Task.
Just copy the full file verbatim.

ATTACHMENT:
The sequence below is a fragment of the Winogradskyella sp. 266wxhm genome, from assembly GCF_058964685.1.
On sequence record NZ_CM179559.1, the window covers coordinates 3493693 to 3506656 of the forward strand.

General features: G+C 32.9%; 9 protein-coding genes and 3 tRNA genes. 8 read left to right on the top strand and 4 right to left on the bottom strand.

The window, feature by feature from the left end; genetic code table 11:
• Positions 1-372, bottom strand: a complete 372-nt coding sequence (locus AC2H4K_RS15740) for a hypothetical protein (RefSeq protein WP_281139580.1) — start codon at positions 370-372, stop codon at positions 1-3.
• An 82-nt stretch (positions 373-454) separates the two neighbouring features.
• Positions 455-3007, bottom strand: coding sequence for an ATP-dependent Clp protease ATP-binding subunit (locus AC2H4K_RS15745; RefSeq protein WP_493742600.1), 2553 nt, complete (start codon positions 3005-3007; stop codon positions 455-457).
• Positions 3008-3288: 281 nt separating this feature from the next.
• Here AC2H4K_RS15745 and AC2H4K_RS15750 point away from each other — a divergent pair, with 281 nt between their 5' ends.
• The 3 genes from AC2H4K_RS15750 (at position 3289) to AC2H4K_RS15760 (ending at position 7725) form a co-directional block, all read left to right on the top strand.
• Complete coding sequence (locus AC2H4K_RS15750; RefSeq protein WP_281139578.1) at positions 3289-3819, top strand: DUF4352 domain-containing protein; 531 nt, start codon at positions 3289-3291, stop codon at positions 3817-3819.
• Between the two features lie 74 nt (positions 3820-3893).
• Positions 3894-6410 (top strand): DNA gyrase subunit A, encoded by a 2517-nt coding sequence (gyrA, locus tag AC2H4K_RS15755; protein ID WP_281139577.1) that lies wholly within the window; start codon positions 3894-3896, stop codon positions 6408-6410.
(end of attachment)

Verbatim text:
The sequence below is a fragment of the Winogradskyella sp. 266wxhm genome, from assembly GCF_058964685.1.
On sequence record NZ_CM179559.1, the window covers coordinates 3493693 to 3506656 of the forward strand.

General features: G+C 32.9%; 9 protein-coding genes and 3 tRNA genes. 8 read left to right on the top strand and 4 right to left on the bottom strand.

The window, feature by feature from the left end; genetic code table 11:
• Positions 1-372, bottom strand: a complete 372-nt coding sequence (locus AC2H4K_RS15740) for a hypothetical protein (RefSeq protein WP_281139580.1) — start codon at positions 370-372, stop codon at positions 1-3.
• An 82-nt stretch (positions 373-454) separates the two neighbouring features.
• Positions 455-3007, bottom strand: coding sequence for an ATP-dependent Clp protease ATP-binding subunit (locus AC2H4K_RS15745; RefSeq protein WP_493742600.1), 2553 nt, complete (start codon positions 3005-3007; stop codon positions 455-457).
• Positions 3008-3288: 281 nt separating this feature from the next.
• Here AC2H4K_RS15745 and AC2H4K_RS15750 point away from each other — a divergent pair, with 281 nt between their 5' ends.
• The 3 genes from AC2H4K_RS15750 (at position 3289) to AC2H4K_RS15760 (ending at position 7725) form a co-directional block, all read left to right on the top strand.
• Complete coding sequence (locus AC2H4K_RS15750; RefSeq protein WP_281139578.1) at positions 3289-3819, top strand: DUF4352 domain-containing protein; 531 nt, start codon at positions 3289-3291, stop codon at positions 3817-3819.
• Between the two features lie 74 nt (positions 3820-3893).
• Positions 3894-6410 (top strand): DNA gyrase subunit A, encoded by a 2517-nt coding sequence (gyrA, locus tag AC2H4K_RS15755; protein ID WP_281139577.1) that lies wholly within the window; start codon positions 3894-3896, stop codon positions 6408-6410.